Field component: variable; typically minimum 20-25 hours

Prerequisite: EN 501 or admission to M.A.T. program

 

 

EN 501

Introduction to Education(3) [Fall and Spring; not available Summer]

Students will work in a K-12 school setting on a weekly basis, assisting children and serving as a teacher aide. A minimum of 40 contact hours over the course of the semester is required. Students will also attend a seminar, engaging in reading and writing assignments and class discussions. All field placement assignments will be limited to public and private schools in Kent County school districts. Observation fee of $125.

Field component: minimum 40 hours

Prerequisite: Admission to the Master in Education (M.Ed.) program; satisfactory background check status.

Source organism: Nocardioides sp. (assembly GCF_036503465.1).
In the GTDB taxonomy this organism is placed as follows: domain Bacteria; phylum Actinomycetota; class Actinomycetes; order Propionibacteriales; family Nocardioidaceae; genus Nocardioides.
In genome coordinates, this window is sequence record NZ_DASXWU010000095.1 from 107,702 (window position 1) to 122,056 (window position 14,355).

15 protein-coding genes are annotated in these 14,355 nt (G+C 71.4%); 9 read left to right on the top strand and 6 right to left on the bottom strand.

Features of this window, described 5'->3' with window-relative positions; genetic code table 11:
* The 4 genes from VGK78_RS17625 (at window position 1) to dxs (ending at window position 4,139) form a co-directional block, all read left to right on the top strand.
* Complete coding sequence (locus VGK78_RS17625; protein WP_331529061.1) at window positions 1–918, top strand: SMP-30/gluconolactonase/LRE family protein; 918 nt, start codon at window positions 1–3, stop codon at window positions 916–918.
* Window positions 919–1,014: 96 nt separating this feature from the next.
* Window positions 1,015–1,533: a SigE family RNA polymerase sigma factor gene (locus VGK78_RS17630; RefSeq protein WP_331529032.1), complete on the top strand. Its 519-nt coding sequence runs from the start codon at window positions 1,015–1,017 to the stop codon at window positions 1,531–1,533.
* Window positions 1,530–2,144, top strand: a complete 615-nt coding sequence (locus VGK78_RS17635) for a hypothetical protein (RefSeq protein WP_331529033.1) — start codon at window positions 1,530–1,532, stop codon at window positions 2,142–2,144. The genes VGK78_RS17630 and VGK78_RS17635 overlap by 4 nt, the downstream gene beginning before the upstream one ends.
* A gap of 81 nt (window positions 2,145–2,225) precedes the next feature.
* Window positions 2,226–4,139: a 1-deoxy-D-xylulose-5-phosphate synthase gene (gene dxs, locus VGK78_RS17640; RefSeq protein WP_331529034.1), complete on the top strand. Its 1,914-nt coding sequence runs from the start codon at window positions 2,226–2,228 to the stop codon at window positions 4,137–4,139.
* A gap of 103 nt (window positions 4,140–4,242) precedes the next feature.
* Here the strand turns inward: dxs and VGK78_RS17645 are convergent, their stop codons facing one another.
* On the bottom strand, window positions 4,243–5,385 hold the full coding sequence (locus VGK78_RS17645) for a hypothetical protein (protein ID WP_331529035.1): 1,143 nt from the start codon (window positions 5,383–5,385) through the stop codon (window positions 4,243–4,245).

Special Note: EN 501 is the prerequisite for all M.Ed. graduate education courses unless approved by a School of Education advisor or noted otherwise. A student who has received an "F" in EN 501 will be restricted from taking any other education course until a passing grade has been earned.

 

 

EN 502

Educational Psychology

This course has been replaced by EN507 Human Growth and Schooling.

 

 

EN 504

Human Growth and Development

This course has been replaced by EN507 Human Growth and Schooling.

 

 

EN 506

Application of Learning Theories for the Elementary Classroom (3) [Fall, Spring and Summer]